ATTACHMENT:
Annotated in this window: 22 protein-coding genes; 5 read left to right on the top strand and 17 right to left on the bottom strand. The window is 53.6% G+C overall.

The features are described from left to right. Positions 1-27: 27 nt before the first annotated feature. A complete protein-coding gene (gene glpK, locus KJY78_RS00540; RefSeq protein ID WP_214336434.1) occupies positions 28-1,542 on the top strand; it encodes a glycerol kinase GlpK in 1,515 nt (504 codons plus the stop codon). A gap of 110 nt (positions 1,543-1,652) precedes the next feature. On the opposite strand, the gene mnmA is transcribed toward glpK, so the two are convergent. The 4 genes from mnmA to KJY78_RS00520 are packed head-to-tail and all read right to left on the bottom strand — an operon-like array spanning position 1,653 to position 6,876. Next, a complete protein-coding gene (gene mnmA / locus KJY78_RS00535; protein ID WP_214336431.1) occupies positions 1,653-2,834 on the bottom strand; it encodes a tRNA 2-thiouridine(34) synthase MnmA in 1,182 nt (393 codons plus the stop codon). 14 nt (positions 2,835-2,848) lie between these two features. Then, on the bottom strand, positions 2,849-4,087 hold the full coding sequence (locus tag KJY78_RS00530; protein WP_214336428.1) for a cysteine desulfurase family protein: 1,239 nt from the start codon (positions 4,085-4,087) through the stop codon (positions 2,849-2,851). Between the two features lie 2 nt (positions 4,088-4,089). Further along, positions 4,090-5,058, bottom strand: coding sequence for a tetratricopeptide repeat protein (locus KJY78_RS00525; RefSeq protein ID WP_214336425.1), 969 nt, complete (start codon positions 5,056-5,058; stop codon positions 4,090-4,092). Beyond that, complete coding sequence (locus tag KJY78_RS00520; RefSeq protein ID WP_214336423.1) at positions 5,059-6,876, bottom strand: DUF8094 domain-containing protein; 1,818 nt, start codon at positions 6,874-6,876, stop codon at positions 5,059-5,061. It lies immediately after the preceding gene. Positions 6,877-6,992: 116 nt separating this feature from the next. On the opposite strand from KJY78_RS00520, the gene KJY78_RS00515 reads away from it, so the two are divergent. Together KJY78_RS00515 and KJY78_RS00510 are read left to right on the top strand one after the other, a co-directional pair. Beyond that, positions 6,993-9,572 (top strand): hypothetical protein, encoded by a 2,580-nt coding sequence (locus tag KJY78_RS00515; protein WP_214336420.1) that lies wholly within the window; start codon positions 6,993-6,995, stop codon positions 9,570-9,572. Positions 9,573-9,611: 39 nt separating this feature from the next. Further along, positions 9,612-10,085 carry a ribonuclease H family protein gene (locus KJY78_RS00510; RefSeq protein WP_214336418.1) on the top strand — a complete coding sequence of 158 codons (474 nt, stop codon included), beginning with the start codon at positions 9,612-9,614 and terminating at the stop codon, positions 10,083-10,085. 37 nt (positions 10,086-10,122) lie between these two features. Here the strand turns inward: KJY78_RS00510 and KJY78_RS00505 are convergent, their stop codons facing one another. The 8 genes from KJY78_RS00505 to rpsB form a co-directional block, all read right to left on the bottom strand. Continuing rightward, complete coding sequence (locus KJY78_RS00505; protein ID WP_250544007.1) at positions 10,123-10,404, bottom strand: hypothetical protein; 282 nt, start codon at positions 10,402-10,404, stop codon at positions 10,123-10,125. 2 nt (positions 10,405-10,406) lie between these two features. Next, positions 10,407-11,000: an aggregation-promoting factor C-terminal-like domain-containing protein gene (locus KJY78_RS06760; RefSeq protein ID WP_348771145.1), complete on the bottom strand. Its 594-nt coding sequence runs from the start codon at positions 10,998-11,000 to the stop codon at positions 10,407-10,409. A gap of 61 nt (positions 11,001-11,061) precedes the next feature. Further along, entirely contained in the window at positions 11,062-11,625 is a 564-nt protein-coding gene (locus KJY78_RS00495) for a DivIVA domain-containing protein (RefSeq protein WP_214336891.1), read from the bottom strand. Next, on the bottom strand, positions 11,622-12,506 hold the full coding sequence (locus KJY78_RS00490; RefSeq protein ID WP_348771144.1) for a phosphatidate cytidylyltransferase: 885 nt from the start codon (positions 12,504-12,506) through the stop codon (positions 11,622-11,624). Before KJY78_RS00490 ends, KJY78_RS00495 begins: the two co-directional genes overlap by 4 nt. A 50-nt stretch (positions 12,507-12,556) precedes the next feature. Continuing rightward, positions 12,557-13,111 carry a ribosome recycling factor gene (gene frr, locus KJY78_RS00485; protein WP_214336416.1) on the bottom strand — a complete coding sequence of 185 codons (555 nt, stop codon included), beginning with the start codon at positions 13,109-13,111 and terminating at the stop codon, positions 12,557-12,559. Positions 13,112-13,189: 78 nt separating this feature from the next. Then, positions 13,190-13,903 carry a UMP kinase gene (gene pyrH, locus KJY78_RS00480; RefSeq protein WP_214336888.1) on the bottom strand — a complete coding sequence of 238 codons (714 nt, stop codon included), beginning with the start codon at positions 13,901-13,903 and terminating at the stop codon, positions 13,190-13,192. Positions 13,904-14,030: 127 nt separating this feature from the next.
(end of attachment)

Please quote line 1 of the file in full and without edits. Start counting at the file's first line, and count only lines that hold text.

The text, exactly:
Annotated in this window: 22 protein-coding genes; 5 read left to right on the top strand and 17 right to left on the bottom strand. The window is 53.6% G+C overall.